For those of us embarking on a spiritual quest, one of the most challenging practices can often be to find a balance amidst the rush of our daily lives. We seek to become and remain at perfect peace with ourselves in all situations, whatever may come our way. We want to treat all people, even those who may have hurt us, with the same level of compassion. We may seek to maintain neutral composure regardless of how we may feel, how excited, sad, angry, or happy we may be. In fact, many feel that in order for us to achieve balance in our lives, we need to let go of precisely those qualities that make us human.
Take, for example, a person who wishes to find peace in his life. He creates a situation for himself in which he feel satisfied with his job and his private life. He feels that he can go to work each day and come home to eat dinner, read a book, and retire to bed at the end of the day. He is pleased with this pace. Then comes a time when he realizes that he is bored. He feels something is missing. There is no excitement, no variety in his life. Everything has become a little too neutral. Could we say that this man has truly been able to cultivate balance in his life, if he continues to long for something more?
I feel that, when we seek a sense of balance, we may forget that in this life, we are experiencing a human existence. So, why try to get away from ourselves by stripping ourselves of everything with which we have been gifted? I believe that by giving up everything that makes us happy and living a monastic life, some of us, but not others, can achieve enlightenment. Personally, if I were to give up what makes me most happy in this life, I would not feel at ease with myself. Something would be amiss.
Perhaps this is where the challenge truly lies. Instead of deciding to live an ascetic life, devoid of earthly pleasures, we can work to find a careful balance. For some of us, finding the True Self may be facilitated by consciously discarding the many pleasures that this life has to offer. Others, however, are on a different path. And that is okay. I feel that we would be doing ourselves a disservice by attempting to force ourselves into a place in which we feel miserable, simply because we feel we should be living our lives differently, the way those we look up to may live their own lives.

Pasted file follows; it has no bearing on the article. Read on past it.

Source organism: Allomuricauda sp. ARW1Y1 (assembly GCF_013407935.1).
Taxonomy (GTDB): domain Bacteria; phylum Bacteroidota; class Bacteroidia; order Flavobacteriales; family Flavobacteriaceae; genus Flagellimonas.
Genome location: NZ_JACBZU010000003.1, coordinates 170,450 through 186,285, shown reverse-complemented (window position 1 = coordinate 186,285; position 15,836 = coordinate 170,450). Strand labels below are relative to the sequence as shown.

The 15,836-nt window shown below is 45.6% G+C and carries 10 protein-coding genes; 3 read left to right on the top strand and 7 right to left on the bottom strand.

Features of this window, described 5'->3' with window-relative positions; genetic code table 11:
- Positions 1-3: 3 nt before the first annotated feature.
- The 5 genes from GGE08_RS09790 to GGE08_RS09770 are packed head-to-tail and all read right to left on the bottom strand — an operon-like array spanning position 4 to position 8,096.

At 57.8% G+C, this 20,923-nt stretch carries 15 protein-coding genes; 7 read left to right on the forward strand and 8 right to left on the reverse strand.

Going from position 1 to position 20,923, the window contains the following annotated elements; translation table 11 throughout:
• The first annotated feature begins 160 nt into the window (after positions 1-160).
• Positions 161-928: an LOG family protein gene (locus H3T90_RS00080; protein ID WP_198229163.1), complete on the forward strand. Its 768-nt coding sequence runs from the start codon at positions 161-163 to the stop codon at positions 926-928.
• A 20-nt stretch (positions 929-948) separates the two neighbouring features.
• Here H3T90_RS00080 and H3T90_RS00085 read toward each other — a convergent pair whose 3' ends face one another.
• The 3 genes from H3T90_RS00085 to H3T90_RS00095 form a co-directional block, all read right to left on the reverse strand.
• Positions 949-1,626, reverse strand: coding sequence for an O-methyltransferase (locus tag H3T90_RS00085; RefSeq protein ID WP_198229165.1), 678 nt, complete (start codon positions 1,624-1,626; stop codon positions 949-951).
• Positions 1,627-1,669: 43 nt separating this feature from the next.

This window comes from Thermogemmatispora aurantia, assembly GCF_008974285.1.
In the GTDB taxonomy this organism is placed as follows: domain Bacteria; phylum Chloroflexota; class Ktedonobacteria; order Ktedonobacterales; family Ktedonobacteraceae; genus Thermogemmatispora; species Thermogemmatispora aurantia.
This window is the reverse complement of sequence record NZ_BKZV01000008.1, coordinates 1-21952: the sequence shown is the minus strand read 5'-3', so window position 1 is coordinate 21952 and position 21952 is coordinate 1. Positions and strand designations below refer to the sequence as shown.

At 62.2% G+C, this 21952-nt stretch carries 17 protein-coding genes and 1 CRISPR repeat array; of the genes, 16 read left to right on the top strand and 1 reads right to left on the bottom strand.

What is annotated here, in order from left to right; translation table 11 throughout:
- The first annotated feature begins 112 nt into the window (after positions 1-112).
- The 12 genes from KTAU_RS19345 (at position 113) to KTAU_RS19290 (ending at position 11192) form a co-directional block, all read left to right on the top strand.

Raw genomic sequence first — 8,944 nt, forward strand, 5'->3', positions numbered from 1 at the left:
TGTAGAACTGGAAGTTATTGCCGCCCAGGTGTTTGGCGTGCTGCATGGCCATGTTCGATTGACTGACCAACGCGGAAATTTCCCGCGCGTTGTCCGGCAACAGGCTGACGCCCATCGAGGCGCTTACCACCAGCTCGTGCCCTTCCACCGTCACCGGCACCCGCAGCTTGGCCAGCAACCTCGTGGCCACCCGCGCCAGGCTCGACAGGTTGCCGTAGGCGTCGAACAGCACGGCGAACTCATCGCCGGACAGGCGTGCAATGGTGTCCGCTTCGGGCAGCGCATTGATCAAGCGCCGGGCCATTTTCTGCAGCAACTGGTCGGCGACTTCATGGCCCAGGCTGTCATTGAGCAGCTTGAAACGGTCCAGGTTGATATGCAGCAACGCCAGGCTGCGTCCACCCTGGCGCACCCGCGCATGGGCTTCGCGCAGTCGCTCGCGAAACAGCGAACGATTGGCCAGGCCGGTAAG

Does giving up sweets make you happy by eliminating this pleasure that often makes us feel oh-so-guilty, or does it make us long for that taste even more than before? Therein lies the lesson. By gently testing our boundaries and renouncing something, we can try to find a place that makes us feel at peace. Challenges are healthy, but only in so far as we allow ourselves to draw lessons from the challenges. If you are not ready to give up chocolate at this time, by all means continue to enjoy it. However, perhaps you could eat more mindfully, enjoying smaller portions of your favourite treat and only eating as much as you feel helps to satisfy your craving so you can move on to focus on other matters.
I will end here and leave you to contemplate another quote from a book I’m currently reading, Nischala Joy Devi’s The Secret Power of Yoga: A Woman’s Guide to the Heart and Spirit of the Yoga Sutras:
“Many teachers and translators of the scriptures encourage us to avoid the sweetness in life to better prepare us for the big payoff, enlightenment. It is actually the opposite. By generously sprinkling our lives with joy and sweetness, their seeds take root within us, reflecting in our every action. This ever-present joy is the greatest enlightenment and it can be ours right now!”
Affirmation: “I carefully test the waters of my life to find perfect balance.”
Wishing you a peaceful week! Sat Nam, and Namaste!